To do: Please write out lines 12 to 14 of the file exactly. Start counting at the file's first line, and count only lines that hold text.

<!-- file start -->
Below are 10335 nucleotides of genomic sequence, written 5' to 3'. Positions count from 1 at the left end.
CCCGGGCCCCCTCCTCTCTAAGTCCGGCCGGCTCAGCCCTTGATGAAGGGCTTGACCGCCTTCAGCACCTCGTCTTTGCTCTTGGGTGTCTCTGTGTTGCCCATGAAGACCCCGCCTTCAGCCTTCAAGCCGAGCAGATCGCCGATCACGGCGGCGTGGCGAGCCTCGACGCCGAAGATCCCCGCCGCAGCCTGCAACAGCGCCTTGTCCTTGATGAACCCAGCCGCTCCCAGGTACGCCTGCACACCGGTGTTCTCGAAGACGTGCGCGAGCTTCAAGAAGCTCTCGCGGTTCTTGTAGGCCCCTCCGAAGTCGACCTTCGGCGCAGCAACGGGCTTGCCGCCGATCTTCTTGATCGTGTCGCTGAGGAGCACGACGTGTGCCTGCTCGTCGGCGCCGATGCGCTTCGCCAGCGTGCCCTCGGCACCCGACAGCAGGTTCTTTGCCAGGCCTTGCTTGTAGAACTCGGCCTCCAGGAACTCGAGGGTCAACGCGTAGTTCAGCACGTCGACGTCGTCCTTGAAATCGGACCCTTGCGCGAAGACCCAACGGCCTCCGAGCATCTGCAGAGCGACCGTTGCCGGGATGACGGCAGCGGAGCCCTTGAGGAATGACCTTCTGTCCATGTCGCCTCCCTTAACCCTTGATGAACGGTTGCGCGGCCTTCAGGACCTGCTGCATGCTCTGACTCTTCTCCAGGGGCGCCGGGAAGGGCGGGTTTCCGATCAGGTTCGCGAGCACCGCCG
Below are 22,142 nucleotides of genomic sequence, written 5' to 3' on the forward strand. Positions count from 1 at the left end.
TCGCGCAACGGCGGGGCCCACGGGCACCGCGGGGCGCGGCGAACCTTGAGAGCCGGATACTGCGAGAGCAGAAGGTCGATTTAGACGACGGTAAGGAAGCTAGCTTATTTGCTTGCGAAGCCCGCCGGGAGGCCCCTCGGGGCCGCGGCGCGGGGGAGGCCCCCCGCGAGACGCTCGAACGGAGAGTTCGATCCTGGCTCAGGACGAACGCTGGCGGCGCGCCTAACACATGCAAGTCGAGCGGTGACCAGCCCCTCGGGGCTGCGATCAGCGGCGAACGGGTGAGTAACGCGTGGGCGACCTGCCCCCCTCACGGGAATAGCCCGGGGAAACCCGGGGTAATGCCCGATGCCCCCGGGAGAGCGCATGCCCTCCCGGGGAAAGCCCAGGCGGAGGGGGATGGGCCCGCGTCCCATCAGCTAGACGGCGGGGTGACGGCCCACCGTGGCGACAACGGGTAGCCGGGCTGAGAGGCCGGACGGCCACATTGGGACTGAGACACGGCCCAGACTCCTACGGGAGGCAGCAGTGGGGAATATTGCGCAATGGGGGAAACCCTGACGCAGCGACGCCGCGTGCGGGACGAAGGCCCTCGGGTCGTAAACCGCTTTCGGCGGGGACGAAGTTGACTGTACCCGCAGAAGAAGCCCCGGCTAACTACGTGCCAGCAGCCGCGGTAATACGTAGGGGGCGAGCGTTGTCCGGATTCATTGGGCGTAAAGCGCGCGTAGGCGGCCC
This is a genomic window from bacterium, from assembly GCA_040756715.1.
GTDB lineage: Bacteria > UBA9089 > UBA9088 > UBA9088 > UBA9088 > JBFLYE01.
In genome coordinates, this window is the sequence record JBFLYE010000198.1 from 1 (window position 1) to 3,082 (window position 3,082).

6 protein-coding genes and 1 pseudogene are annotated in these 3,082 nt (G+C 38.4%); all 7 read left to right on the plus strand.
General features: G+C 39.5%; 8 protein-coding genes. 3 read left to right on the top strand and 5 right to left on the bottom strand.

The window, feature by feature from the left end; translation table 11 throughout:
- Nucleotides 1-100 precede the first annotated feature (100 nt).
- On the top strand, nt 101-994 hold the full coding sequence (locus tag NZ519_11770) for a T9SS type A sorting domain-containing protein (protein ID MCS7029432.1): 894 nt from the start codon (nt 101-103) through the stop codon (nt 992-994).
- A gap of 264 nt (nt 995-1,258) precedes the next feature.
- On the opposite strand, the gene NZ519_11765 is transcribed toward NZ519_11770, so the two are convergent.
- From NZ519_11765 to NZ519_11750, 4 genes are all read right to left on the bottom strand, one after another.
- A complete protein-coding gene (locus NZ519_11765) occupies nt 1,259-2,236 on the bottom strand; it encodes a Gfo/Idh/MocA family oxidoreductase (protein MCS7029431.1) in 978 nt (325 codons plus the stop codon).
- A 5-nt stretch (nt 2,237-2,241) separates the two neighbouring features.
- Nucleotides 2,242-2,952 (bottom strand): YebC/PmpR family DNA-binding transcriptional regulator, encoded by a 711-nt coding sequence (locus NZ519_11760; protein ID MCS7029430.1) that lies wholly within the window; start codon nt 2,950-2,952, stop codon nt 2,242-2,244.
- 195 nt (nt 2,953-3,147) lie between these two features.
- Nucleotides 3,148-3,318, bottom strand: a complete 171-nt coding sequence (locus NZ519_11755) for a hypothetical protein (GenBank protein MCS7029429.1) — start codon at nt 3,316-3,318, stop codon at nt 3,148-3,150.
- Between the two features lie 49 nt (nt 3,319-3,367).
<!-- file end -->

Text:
- On the top strand, nt 101-994 hold the full coding sequence (locus tag NZ519_11770) for a T9SS type A sorting domain-containing protein (protein ID MCS7029432.1): 894 nt from the start codon (nt 101-103) through the stop codon (nt 992-994).
- A gap of 264 nt (nt 995-1,258) precedes the next feature.
- On the opposite strand, the gene NZ519_11765 is transcribed toward NZ519_11770, so the two are convergent.